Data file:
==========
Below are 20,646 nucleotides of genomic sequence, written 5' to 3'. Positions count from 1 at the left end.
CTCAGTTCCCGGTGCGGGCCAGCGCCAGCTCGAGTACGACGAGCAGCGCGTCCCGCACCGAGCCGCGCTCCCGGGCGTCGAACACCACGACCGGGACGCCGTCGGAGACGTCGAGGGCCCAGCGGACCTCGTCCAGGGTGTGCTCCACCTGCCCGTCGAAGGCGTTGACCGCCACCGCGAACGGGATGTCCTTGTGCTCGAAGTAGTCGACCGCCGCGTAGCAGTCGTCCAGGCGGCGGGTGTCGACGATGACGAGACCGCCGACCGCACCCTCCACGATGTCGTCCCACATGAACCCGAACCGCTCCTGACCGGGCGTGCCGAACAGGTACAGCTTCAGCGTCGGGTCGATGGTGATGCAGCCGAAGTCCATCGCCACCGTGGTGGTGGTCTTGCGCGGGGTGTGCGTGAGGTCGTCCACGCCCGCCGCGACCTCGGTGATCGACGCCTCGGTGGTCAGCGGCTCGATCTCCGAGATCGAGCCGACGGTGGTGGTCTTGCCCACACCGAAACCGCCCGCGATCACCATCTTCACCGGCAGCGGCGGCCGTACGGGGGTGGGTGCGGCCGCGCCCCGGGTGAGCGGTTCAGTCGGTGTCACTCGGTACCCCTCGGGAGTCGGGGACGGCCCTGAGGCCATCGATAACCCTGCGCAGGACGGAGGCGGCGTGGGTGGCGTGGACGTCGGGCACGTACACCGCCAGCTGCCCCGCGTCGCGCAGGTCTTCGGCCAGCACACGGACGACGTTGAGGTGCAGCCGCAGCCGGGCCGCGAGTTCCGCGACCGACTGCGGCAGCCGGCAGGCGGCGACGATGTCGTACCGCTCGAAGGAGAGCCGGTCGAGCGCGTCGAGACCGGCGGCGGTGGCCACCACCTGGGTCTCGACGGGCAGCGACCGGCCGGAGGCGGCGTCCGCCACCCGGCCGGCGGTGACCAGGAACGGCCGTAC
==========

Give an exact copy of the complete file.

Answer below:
Below are 20,646 nucleotides of genomic sequence, written 5' to 3'. Positions count from 1 at the left end.
CTCAGTTCCCGGTGCGGGCCAGCGCCAGCTCGAGTACGACGAGCAGCGCGTCCCGCACCGAGCCGCGCTCCCGGGCGTCGAACACCACGACCGGGACGCCGTCGGAGACGTCGAGGGCCCAGCGGACCTCGTCCAGGGTGTGCTCCACCTGCCCGTCGAAGGCGTTGACCGCCACCGCGAACGGGATGTCCTTGTGCTCGAAGTAGTCGACCGCCGCGTAGCAGTCGTCCAGGCGGCGGGTGTCGACGATGACGAGACCGCCGACCGCACCCTCCACGATGTCGTCCCACATGAACCCGAACCGCTCCTGACCGGGCGTGCCGAACAGGTACAGCTTCAGCGTCGGGTCGATGGTGATGCAGCCGAAGTCCATCGCCACCGTGGTGGTGGTCTTGCGCGGGGTGTGCGTGAGGTCGTCCACGCCCGCCGCGACCTCGGTGATCGACGCCTCGGTGGTCAGCGGCTCGATCTCCGAGATCGAGCCGACGGTGGTGGTCTTGCCCACACCGAAACCGCCCGCGATCACCATCTTCACCGGCAGCGGCGGCCGTACGGGGGTGGGTGCGGCCGCGCCCCGGGTGAGCGGTTCAGTCGGTGTCACTCGGTACCCCTCGGGAGTCGGGGACGGCCCTGAGGCCATCGATAACCCTGCGCAGGACGGAGGCGGCGTGGGTGGCGTGGACGTCGGGCACGTACACCGCCAGCTGCCCCGCGTCGCGCAGGTCTTCGGCCAGCACACGGACGACGTTGAGGTGCAGCCGCAGCCGGGCCGCGAGTTCCGCGACCGACTGCGGCAGCCGGCAGGCGGCGACGATGTCGTACCGCTCGAAGGAGAGCCGGTCGAGCGCGTCGAGACCGGCGGCGGTGGCCACCACCTGGGTCTCGACGGGCAGCGACCGGCCGGAGGCGGCGTCCGCCACCCGGCCGGCGGTGACCAGGAACGGCCGTAC